Hypnosis has been studied scientifically longer than the field of psychology itself has – for over 150 years.
It all began in 1784 when Benjamin Franklin was part of the first scientific committee appointed to investigate Mesmerism, when Monsieur Mesmer used “animal magnetism” to put ladies into trance at court; the French Royal Academy of Sciences used some of the first placebo-controlled experiments to prove the falseness of Mesmer’s work, but also set the stage for study of genuine hypnosis. However, it was Clark Hull, former president of the American Psychological Association (APA) who prepared the first detailed review of laboratory research on hypnosis, published in 1933.
Hypnosis has certain advantages in research as compared with other psychotherapies:
- hypnosis can produce immediately observable results, such as changed performance on tasks, motor movement or autonomic changes that can be measured and studied under controlled laboratory conditions;
- technology can measure the immediate effects of hypnosis, such as heart rate or neurological alterations, making detailed, objective analysis possible to a degree not as easily reached with other psychotherapies;
- hypnotherapy was originally considered an orthodox treatment within general medicine; it has therefore been tested and proven helpful for a wide range of general medication conditions not normally considered treatable by other types of psychotherapy (dental anesthesia, treating warts);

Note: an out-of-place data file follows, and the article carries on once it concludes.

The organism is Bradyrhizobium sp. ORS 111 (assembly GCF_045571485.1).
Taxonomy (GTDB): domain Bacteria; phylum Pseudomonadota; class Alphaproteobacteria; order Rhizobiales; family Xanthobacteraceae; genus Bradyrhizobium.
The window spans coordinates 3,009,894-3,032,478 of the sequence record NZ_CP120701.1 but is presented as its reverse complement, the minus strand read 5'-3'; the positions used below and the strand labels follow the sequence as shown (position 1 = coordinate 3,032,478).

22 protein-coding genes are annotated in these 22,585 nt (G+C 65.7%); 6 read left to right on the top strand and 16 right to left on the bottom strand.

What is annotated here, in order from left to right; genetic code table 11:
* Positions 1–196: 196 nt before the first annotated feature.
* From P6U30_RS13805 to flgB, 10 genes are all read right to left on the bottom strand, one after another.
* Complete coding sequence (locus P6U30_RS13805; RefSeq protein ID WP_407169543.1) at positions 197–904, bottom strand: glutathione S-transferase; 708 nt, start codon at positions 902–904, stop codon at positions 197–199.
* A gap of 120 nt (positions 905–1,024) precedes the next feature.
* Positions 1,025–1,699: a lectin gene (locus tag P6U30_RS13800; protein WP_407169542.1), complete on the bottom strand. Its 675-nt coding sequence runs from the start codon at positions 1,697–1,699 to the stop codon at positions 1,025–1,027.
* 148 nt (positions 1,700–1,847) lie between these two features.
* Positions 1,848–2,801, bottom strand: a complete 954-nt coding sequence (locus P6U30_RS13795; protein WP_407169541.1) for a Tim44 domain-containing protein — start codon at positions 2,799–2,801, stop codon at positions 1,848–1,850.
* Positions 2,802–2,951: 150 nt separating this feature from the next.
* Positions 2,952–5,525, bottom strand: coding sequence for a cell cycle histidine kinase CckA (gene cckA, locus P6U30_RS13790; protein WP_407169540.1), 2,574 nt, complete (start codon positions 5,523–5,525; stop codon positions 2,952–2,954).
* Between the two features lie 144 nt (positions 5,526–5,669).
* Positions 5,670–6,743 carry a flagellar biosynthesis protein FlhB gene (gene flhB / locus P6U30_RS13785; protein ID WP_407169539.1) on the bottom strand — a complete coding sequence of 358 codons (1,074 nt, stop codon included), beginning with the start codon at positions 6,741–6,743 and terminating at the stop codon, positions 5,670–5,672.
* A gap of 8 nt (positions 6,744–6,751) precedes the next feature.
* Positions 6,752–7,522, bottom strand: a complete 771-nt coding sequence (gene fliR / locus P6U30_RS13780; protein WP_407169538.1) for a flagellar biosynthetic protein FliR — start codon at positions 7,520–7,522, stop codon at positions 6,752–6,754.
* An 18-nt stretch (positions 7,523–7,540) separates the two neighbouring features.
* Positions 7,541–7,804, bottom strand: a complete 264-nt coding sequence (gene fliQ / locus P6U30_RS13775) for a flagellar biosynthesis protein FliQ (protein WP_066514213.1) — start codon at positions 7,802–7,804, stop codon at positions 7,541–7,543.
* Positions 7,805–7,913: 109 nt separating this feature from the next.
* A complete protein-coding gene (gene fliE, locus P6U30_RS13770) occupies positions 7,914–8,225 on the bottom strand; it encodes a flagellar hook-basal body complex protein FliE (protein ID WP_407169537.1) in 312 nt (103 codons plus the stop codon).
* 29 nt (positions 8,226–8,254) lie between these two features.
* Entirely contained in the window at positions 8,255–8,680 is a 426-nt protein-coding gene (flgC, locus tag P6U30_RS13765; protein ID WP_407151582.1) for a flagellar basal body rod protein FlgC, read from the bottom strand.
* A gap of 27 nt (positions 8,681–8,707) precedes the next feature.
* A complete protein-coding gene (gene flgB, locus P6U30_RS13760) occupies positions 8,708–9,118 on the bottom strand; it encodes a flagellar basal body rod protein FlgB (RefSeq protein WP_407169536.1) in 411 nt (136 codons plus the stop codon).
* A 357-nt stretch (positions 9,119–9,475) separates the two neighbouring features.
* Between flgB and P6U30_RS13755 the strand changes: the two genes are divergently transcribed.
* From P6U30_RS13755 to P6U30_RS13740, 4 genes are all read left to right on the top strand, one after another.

- hypnotherapy is essentially a cluster of techniques, not a theory, whereas other therapies tend to be developed around a school of thought; this means hypnotherapy can be more easily defined for designing research and offers a wide range of testable actions.
Scientific investigation of hypnosis has meant that more and more, hypnotherapy has been grounded in mainstream psychology and neuroscience. There is now a true body of academic literature on the evidence of hypnotic procedure’s effectiveness in treating a wide range of psychological and medical problems and conditions.
In 1955 the British Medical Association’s enquiry reported favorably on hypnosis as a therapeutic tool, and even recommended that it be taught at medical schools and especially as required course work for psychiatrists, anesthesiologists and obstetricians. Since that time, hypnosis has become increasingly part of clinical practice, owing to its proven effectiveness.*